Minister Describes Use of Force to Address Problems as ‘Ineffective, Meaningless and Destructive’, on Fourth Day of General Assembly’s Annual Debate
Sixty-eighth General Assembly
15th, 16th & 17th Meetings (AM, PM & Night)
Speakers Hail Accord on Chemical Weapons, Resumed Israeli-Palestinian Talks
Strategies used in the global fight against terrorism came under scrutiny today as the General Assembly entered the fourth day of its general debate.
The Foreign Minister of the Russian Federation said that a common argument had been deployed recently to prove that the use of force was the most effective method to address problems, although all experience of such interventions had demonstrated that it was ineffective, meaningless and destructive. Threats of military force to ensure one’s own interests in the Middle East under the pretext of the “remaining demand for leadership” were unacceptable.
He went on to emphasize that the desire to portray developments in the Arab world as a struggle for democracy against tyranny, or of good against evil, had long obscured the problems associated with the rising wave of extremism now spilling over to other regions. The recent terrorist attack in Kenya was a clear example of the gravity of that threat, he said, pointing out that groups comprising radicals from all over the world were the most combat-capable units in various opposition movements. “The goals they pursue have nothing to do with democracy,” he stressed. Based on intolerance, they were aimed at destroying secular States and establishing caliphates.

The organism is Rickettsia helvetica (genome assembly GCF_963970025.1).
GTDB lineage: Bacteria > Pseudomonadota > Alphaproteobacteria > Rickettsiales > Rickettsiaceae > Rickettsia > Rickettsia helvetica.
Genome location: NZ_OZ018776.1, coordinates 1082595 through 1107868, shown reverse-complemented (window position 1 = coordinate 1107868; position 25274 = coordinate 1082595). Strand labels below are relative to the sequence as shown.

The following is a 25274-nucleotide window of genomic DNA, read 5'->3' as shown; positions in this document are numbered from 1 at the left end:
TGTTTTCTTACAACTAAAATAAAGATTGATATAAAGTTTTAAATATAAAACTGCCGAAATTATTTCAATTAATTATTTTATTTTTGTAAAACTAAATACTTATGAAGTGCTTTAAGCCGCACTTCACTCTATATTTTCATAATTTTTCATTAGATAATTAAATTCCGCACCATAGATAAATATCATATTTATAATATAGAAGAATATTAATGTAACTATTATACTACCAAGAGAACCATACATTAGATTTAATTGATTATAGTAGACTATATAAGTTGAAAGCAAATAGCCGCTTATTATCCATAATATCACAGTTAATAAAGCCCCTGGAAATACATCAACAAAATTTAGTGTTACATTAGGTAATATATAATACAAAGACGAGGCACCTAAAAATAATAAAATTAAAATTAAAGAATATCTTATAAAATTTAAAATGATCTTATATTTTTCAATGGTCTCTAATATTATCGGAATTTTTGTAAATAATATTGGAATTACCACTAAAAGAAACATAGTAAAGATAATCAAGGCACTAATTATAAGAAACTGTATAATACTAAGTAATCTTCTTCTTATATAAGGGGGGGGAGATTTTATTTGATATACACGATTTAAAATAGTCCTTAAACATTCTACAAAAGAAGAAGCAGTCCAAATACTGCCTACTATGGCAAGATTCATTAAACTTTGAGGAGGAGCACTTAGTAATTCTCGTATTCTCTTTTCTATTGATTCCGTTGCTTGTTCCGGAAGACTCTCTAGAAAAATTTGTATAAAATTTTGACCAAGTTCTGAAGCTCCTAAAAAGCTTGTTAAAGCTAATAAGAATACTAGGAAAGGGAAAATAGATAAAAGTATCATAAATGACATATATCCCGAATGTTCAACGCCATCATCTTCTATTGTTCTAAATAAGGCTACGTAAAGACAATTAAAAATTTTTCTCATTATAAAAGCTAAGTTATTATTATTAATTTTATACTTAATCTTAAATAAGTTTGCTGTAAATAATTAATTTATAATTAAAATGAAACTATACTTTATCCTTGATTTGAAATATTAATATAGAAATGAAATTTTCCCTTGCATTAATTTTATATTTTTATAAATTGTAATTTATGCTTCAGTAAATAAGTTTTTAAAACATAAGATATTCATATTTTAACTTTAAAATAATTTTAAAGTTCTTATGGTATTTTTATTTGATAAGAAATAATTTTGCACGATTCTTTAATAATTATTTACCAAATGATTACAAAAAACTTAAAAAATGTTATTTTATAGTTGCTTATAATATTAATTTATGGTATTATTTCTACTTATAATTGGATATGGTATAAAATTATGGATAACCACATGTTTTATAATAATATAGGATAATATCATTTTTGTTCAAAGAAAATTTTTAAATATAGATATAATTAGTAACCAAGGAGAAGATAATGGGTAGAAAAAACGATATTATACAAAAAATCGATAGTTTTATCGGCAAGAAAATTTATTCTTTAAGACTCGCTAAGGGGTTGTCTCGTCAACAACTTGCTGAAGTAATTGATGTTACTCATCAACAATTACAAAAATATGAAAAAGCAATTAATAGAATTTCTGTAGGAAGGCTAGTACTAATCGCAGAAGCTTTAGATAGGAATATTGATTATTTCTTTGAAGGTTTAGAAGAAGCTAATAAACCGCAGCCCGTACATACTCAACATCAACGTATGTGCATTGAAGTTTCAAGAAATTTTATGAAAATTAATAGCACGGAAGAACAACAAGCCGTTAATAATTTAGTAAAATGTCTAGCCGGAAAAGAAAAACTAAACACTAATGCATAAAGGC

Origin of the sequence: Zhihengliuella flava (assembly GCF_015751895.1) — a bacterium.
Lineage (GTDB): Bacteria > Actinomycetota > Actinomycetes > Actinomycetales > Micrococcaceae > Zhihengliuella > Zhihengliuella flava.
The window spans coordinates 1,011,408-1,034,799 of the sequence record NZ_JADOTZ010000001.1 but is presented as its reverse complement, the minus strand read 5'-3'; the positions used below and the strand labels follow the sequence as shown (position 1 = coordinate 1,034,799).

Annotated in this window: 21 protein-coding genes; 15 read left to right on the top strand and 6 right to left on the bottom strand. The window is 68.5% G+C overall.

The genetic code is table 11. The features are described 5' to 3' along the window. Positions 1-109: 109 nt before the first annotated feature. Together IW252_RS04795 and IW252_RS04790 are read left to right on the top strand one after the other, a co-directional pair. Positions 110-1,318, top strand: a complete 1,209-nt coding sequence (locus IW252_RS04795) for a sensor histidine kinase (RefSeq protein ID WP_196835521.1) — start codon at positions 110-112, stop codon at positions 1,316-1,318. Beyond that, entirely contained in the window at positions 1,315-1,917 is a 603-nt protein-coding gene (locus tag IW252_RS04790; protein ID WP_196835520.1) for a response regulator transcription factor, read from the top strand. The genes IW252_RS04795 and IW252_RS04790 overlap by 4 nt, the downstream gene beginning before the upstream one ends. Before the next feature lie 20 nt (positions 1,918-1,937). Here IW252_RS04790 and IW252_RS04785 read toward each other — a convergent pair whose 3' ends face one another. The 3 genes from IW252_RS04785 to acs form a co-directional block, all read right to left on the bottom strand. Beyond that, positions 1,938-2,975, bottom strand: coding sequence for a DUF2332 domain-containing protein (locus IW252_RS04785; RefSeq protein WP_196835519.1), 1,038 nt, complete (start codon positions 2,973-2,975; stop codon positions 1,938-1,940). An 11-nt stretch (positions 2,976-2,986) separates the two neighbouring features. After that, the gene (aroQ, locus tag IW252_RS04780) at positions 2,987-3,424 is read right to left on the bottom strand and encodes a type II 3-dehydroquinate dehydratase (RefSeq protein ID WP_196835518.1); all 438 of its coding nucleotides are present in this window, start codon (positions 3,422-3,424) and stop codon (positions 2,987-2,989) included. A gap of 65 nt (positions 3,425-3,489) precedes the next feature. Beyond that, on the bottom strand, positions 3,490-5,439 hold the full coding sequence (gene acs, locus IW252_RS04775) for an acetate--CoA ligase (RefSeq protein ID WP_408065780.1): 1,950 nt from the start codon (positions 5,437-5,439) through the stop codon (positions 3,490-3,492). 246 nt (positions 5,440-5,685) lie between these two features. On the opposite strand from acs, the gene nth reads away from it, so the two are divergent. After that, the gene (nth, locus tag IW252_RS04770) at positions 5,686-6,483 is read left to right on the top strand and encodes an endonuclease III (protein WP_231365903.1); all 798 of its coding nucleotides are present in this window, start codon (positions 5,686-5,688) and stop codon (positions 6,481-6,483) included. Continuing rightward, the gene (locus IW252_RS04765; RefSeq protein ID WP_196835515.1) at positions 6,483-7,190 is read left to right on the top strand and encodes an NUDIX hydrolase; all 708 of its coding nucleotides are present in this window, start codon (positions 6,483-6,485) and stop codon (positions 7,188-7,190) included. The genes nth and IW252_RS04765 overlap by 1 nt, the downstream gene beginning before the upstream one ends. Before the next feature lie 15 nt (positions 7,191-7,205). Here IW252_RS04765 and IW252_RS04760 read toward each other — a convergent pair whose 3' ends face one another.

From the very beginning of the turmoil, he continued, the Russian Federation had called for a common international approach. It would combine support for the Arab people in their transformation, and the understanding that objectively those processes would be lengthy and sometimes painful, and that it would be quite important not to harm them through “rude outside interference”. It was important to take into account the complex developments associated with a strenuous search for compromises among various ethnic and religious groups making up the mosaic of Arab societies, he said.
The Deputy Prime Minister of the United Kingdom said it was not surprising to hear some argue that liberal democracy had had its day. “We must be honest,” he added. “The forces of insularity and isolationism have gained momentum in recent years.” Making a clear distinction between open and closed societies, he pointed out that liberal democracies in Europe and across the Atlantic had weathered profound economic difficulties and yet stood strong. Whereas open societies chose democracy and freedom at home, engagement and responsibility abroad, closed societies, by contrast, suppressed the liberty of their citizens, drew a veil across their actions and withdrew from shared international life.